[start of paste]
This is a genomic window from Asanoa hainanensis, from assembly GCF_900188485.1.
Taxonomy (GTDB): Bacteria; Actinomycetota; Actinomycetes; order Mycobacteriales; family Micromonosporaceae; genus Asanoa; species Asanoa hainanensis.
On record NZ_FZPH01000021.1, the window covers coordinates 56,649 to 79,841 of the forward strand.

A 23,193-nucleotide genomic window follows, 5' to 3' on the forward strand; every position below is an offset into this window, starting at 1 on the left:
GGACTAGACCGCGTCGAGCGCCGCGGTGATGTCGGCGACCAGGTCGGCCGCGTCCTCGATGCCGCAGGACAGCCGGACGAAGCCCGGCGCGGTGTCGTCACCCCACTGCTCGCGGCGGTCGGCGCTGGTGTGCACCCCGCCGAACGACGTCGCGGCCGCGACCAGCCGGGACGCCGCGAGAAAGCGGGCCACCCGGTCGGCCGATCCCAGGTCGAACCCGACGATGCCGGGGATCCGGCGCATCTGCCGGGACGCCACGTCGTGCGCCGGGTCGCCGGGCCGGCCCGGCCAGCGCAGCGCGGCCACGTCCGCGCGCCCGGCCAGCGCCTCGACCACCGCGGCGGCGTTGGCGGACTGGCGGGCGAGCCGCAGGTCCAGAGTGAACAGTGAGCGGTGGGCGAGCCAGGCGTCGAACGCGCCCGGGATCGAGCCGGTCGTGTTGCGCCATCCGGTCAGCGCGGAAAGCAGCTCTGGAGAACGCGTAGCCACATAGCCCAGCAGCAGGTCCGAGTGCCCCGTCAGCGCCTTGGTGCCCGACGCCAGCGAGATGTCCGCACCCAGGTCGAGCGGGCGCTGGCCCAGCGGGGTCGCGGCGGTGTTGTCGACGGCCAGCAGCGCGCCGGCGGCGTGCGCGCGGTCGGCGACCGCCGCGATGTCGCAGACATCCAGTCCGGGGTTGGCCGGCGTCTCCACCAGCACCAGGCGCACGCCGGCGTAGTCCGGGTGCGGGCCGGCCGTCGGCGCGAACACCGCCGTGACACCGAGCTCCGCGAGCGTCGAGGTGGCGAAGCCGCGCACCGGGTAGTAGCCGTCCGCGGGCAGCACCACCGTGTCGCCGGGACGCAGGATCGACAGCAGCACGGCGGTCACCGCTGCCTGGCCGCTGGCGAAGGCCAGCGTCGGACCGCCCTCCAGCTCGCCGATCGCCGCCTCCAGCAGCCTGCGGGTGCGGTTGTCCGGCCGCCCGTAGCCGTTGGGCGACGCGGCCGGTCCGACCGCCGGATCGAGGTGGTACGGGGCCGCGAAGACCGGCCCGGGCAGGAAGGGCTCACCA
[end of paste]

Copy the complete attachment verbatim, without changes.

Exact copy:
This is a genomic window from Asanoa hainanensis, from assembly GCF_900188485.1.
Taxonomy (GTDB): Bacteria; Actinomycetota; Actinomycetes; order Mycobacteriales; family Micromonosporaceae; genus Asanoa; species Asanoa hainanensis.
On record NZ_FZPH01000021.1, the window covers coordinates 56,649 to 79,841 of the forward strand.

A 23,193-nucleotide genomic window follows, 5' to 3' on the forward strand; every position below is an offset into this window, starting at 1 on the left:
GGACTAGACCGCGTCGAGCGCCGCGGTGATGTCGGCGACCAGGTCGGCCGCGTCCTCGATGCCGCAGGACAGCCGGACGAAGCCCGGCGCGGTGTCGTCACCCCACTGCTCGCGGCGGTCGGCGCTGGTGTGCACCCCGCCGAACGACGTCGCGGCCGCGACCAGCCGGGACGCCGCGAGAAAGCGGGCCACCCGGTCGGCCGATCCCAGGTCGAACCCGACGATGCCGGGGATCCGGCGCATCTGCCGGGACGCCACGTCGTGCGCCGGGTCGCCGGGCCGGCCCGGCCAGCGCAGCGCGGCCACGTCCGCGCGCCCGGCCAGCGCCTCGACCACCGCGGCGGCGTTGGCGGACTGGCGGGCGAGCCGCAGGTCCAGAGTGAACAGTGAGCGGTGGGCGAGCCAGGCGTCGAACGCGCCCGGGATCGAGCCGGTCGTGTTGCGCCATCCGGTCAGCGCGGAAAGCAGCTCTGGAGAACGCGTAGCCACATAGCCCAGCAGCAGGTCCGAGTGCCCCGTCAGCGCCTTGGTGCCCGACGCCAGCGAGATGTCCGCACCCAGGTCGAGCGGGCGCTGGCCCAGCGGGGTCGCGGCGGTGTTGTCGACGGCCAGCAGCGCGCCGGCGGCGTGCGCGCGGTCGGCGACCGCCGCGATGTCGCAGACATCCAGTCCGGGGTTGGCCGGCGTCTCCACCAGCACCAGGCGCACGCCGGCGTAGTCCGGGTGCGGGCCGGCCGTCGGCGCGAACACCGCCGTGACACCGAGCTCCGCGAGCGTCGAGGTGGCGAAGCCGCGCACCGGGTAGTAGCCGTCCGCGGGCAGCACCACCGTGTCGCCGGGACGCAGGATCGACAGCAGCACGGCGGTCACCGCTGCCTGGCCGCTGGCGAAGGCCAGCGTCGGACCGCCCTCCAGCTCGCCGATCGCCGCCTCCAGCAGCCTGCGGGTGCGGTTGTCCGGCCGCCCGTAGCCGTTGGGCGACGCGGCCGGTCCGACCGCCGGATCGAGGTGGTACGGGGCCGCGAAGACCGGCCCGGGCAGGAAGGGCTCACCA